…are hot not! Or is this a pandemic-era aberration soon to go normal?
Fendi has a best-selling bag called Peekaboo. The name could also well apply to some of their fashion pieces in the latest collection for spring/summer 2022. Has there been so little happening in menswear of late that Fendi has to make something eventuate by going to extreme lengths, and in doing so, put very cropped jackets out, those so brief that they make a bolero looks positively long? For a moment we thought these were Balmain! Or are these strategically placed so that women will be the ones salivating after them, just as they once did, after Hedi Slimane’s painfully skinny suits at the former Dior Homme, once upon a time? But that may not be so. There are other cropped tops in the collection, all abbreviated as in womenswear: the hem sits just below where the bust line would be. They expose the navel (with chains and pendants for waists!), just as a belly dancer would.
Copped tops for men are, of course, not entirely new. We’ve seen them worn by body builders working out and dancers rehearsing. But Fendi’s versions aren’t ultra-short knit tops or regular tees, ripped to yield a certain sensual athleticism. The most prominent is the suit-jacket (top) truncated to chest level (with sleeves that end alongside the hem), under which a shirt that is similarly shortened (the tie seemed hacked too). It looks uncannily like one particular version humorously proposed in 1982 by the American artist and author Phillip Garner in Philip Garner’s Better Living Catalog. Fendi’s boasts impeccable tailoring, no doubt, but its precise brevity brings to mind men in China who roll their tops up in summer to beat the heat. Or, is this really what Silvia Venturini Fendi means when she referred to giving men “ a sense of freedom”, now (still) missing when so many are still working from home or staying put? The new going out top?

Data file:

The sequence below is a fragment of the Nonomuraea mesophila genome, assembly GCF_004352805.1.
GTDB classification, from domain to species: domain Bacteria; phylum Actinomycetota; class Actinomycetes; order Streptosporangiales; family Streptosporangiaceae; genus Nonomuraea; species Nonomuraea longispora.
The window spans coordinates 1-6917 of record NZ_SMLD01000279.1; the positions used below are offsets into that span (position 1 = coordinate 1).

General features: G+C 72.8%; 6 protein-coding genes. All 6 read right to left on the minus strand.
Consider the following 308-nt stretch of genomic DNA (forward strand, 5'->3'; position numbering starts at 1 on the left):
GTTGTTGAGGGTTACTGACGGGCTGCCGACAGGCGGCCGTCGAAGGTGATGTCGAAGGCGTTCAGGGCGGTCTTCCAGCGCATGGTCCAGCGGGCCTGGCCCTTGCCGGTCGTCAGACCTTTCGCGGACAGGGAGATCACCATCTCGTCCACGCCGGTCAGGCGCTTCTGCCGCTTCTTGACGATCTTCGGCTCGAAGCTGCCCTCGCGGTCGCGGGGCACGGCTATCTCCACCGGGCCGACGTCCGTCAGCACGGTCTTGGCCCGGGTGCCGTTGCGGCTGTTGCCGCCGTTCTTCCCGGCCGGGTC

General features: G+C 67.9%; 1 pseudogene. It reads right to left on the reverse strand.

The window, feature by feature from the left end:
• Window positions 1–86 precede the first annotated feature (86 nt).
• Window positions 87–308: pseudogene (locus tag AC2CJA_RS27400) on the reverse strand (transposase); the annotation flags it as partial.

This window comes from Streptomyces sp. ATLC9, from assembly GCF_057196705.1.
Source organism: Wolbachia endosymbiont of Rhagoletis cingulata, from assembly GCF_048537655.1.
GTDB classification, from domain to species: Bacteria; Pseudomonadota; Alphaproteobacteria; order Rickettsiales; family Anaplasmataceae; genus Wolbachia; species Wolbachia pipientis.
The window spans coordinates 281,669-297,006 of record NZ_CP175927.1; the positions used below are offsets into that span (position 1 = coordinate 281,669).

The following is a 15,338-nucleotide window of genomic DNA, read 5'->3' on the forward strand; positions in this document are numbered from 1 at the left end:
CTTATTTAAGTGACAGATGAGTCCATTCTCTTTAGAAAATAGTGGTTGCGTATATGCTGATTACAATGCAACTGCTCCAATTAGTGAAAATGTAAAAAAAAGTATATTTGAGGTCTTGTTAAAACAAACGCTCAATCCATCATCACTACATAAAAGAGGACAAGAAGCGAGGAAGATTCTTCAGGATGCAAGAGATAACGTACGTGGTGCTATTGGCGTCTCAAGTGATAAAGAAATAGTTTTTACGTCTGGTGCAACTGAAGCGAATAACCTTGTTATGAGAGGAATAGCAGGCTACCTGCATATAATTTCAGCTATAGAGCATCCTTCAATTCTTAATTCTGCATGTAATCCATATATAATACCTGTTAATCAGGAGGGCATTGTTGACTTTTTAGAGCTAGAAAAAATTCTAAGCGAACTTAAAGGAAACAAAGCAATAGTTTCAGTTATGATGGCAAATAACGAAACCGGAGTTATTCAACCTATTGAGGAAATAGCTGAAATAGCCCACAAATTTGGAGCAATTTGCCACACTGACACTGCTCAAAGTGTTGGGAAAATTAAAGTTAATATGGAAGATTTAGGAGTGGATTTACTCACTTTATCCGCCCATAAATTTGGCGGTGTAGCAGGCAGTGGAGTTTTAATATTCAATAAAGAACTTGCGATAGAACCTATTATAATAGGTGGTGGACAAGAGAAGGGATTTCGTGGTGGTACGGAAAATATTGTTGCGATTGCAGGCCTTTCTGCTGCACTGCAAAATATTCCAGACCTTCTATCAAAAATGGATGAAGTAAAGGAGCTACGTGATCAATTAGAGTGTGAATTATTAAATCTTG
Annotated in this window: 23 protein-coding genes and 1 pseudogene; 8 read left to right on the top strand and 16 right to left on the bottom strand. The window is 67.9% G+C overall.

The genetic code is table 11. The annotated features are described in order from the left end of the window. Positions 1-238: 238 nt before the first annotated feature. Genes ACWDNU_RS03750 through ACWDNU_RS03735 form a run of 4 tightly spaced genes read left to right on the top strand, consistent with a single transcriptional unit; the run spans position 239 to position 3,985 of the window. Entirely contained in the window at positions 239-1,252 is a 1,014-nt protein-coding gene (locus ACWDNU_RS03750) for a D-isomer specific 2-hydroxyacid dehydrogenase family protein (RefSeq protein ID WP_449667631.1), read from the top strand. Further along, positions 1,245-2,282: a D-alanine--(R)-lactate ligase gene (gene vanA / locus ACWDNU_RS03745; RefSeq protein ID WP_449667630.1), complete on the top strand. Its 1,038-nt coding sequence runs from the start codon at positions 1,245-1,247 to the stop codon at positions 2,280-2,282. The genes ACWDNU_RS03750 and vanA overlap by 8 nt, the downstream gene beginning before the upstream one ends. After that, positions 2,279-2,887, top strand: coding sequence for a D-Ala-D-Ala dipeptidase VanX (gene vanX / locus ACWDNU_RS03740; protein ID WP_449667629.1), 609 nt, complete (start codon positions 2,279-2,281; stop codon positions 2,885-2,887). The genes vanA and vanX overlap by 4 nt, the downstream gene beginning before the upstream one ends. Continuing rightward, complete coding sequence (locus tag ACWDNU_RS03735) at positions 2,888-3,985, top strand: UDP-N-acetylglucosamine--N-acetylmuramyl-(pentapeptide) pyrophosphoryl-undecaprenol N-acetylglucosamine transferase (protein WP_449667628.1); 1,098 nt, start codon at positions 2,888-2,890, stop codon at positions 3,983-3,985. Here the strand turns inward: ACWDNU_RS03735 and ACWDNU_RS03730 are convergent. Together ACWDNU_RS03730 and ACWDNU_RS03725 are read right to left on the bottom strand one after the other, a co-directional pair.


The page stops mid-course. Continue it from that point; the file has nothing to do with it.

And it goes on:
Men, more than ever, have the freedom to wear, whenever they want, what they want, even t-shirts and track pants to the office. Or even shorts, which are the star items at Fendi. From afar, some of them look like bloomers. If you look closer, the end of the shorts are lined with tiny pouch-cargo pockets, akin to those you might find on battle belts or those commonly seen on army webbing. Despite the seemingly military details and the extra 3-D pocket details of the short shorts, there is a certain prettiness to them, a quality that Gen-Z guys, bending gender norms, would welcome. Additionally, the blousiness of the tops too, the dress-likeness of a tunic, and the elasticised waists of fluid walking shorts add a relaxed, soft, and gentle spin to the Italian idea of what dressing to enhance one’s machismo has been, and is now ready to be redefined. Is Ms Fendi walking away from traditional binary constraints?
The 45-look collection was staged at the Palazzo Della Civiltà Italiana, Fendi’s striking headquarters in Rome, and streamed online. The house didn’t participate in an IRL runway show, as many of their eager-to-go-back-to-normal compatriot brands have. The view of the city from the upper floors of the Palazzo is an interplay of light and shapes, and is reflected in the collection. This looking down is also augmented by manly prints of archival maps of Rome, and patterns that mimic the earth seen from outer space. From the International Space Station, we wonder, could a different kind of swagger be seen, abstract or not?
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